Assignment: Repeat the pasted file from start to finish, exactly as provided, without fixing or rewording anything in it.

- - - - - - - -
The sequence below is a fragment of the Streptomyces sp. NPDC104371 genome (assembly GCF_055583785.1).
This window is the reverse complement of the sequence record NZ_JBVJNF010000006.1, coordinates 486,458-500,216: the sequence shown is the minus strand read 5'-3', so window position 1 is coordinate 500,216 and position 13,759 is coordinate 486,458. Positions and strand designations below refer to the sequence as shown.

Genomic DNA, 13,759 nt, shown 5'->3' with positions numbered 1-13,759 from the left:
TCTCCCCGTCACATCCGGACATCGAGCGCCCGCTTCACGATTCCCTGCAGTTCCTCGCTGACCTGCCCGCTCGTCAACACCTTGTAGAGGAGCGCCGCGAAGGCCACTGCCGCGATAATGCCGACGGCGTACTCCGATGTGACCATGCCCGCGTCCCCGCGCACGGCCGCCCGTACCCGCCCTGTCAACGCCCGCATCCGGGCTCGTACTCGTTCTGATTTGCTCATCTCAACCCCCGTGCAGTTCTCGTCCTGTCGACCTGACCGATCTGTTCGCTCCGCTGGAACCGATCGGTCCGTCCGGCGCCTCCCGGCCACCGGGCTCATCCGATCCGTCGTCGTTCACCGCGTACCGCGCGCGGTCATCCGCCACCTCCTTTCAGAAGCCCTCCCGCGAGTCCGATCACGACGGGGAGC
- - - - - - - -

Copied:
The sequence below is a fragment of the Streptomyces sp. NPDC104371 genome (assembly GCF_055583785.1).
This window is the reverse complement of the sequence record NZ_JBVJNF010000006.1, coordinates 486,458-500,216: the sequence shown is the minus strand read 5'-3', so window position 1 is coordinate 500,216 and position 13,759 is coordinate 486,458. Positions and strand designations below refer to the sequence as shown.

Genomic DNA, 13,759 nt, shown 5'->3' with positions numbered 1-13,759 from the left:
TCTCCCCGTCACATCCGGACATCGAGCGCCCGCTTCACGATTCCCTGCAGTTCCTCGCTGACCTGCCCGCTCGTCAACACCTTGTAGAGGAGCGCCGCGAAGGCCACTGCCGCGATAATGCCGACGGCGTACTCCGATGTGACCATGCCCGCGTCCCCGCGCACGGCCGCCCGTACCCGCCCTGTCAACGCCCGCATCCGGGCTCGTACTCGTTCTGATTTGCTCATCTCAACCCCCGTGCAGTTCTCGTCCTGTCGACCTGACCGATCTGTTCGCTCCGCTGGAACCGATCGGTCCGTCCGGCGCCTCCCGGCCACCGGGCTCATCCGATCCGTCGTCGTTCACCGCGTACCGCGCGCGGTCATCCGCCACCTCCTTTCAGAAGCCCTCCCGCGAGTCCGATCACGACGGGGAGC